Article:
Ocala Doctors

There is no need to stress if your doctor suggests a "stress test". The Stress/Rest Myocardial Perfusion Imaging (MPI) Study is a type of stress test that uses PET or SPECT imaging of a patient’s heart before and after exercise to evaluate the effect of physical stress on the flow of blood through the coronary arteries and the heart muscle. The 3-D images produced by this study are called perfusion images. This is because they show which areas of the heart muscle are perfused, or supplied, with blood.

The stress/rest MPI may also be referred to as a cardiac or nuclear stress test, a thallium scan or a sestamibi cardiac scan. A physician may perform a Stress/Rest MPI study to determine whether a patient is a candidate for revascularization, a surgical procedure that restores blood flow. The test can also discover the extent of coronary stenosis, a narrowing of arteries that supply blood to the heart. Doctors also use these tests to diagnose symptoms of coronary artery disease(CAD), such as shortness of breath or chest pain. Abnormal perfusion scans are very indicative of CAD. Stress tests can assess damage to the heart muscle following a heart attack. They can also reveal the overall function of the heart muscle heart and the function of individual muscle walls.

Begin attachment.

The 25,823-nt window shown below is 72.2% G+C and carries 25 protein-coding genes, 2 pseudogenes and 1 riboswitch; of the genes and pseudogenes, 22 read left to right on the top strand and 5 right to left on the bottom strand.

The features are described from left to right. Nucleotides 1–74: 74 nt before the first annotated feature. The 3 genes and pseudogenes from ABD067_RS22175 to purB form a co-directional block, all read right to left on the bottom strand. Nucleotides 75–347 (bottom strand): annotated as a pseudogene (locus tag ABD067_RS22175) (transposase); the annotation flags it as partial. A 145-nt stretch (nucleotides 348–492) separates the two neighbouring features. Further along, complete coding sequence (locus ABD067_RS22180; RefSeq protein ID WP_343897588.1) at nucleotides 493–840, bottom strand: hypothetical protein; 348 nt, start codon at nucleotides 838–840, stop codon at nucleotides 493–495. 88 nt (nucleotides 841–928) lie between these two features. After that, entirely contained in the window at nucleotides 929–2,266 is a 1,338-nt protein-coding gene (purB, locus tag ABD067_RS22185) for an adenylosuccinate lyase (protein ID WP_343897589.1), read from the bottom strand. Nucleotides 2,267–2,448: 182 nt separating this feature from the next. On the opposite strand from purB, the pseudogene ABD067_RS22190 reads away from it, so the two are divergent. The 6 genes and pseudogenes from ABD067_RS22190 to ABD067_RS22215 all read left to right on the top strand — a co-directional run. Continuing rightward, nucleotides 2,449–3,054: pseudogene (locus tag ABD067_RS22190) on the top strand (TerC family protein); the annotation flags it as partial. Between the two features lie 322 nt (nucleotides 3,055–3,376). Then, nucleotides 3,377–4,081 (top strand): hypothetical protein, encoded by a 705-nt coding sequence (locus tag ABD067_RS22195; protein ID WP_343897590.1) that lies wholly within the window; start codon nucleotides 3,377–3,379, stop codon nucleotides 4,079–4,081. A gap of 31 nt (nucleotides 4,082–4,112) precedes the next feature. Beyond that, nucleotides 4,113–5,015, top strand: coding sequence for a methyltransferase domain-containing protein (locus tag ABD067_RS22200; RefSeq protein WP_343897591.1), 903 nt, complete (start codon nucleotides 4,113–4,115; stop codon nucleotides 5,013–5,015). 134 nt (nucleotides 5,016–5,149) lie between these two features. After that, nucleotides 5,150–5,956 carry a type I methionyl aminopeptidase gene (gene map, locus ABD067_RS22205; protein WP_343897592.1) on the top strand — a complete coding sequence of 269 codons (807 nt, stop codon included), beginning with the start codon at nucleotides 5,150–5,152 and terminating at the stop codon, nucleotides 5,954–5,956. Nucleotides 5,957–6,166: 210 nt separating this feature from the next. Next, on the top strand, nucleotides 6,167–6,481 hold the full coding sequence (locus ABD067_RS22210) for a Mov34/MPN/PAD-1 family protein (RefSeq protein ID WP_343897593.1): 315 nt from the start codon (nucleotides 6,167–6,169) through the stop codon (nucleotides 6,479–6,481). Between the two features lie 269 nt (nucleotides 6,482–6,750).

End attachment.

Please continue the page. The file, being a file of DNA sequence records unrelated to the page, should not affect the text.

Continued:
The ECG Stress Test is simple and non-invasive. When performing an ECG Stress Test, (also called exercise treadmill testing), electrodes are placed on the patient’s chest and attached to an electrocardiography (ECG) machine that measures the electrical activity of the heart. The patient then exercises by walking or running on a treadmill or pedaling a stationary bicycle, first slowly and then faster and on an incline. Blood pressure readings are taken during the test, which typically involves 10-15 minutes of exercising.

Patients who are unable for various reasons to exercise may receive an injection of a medication that will make the heart beat fast, as would happen during exercise (called a pharmacological stress test). The ECG records the heart rate and rhythm, as well as the strength and timing of electrical signals as they pass through each part of the heart during rest and exercise. Note that those patients who have an abnormal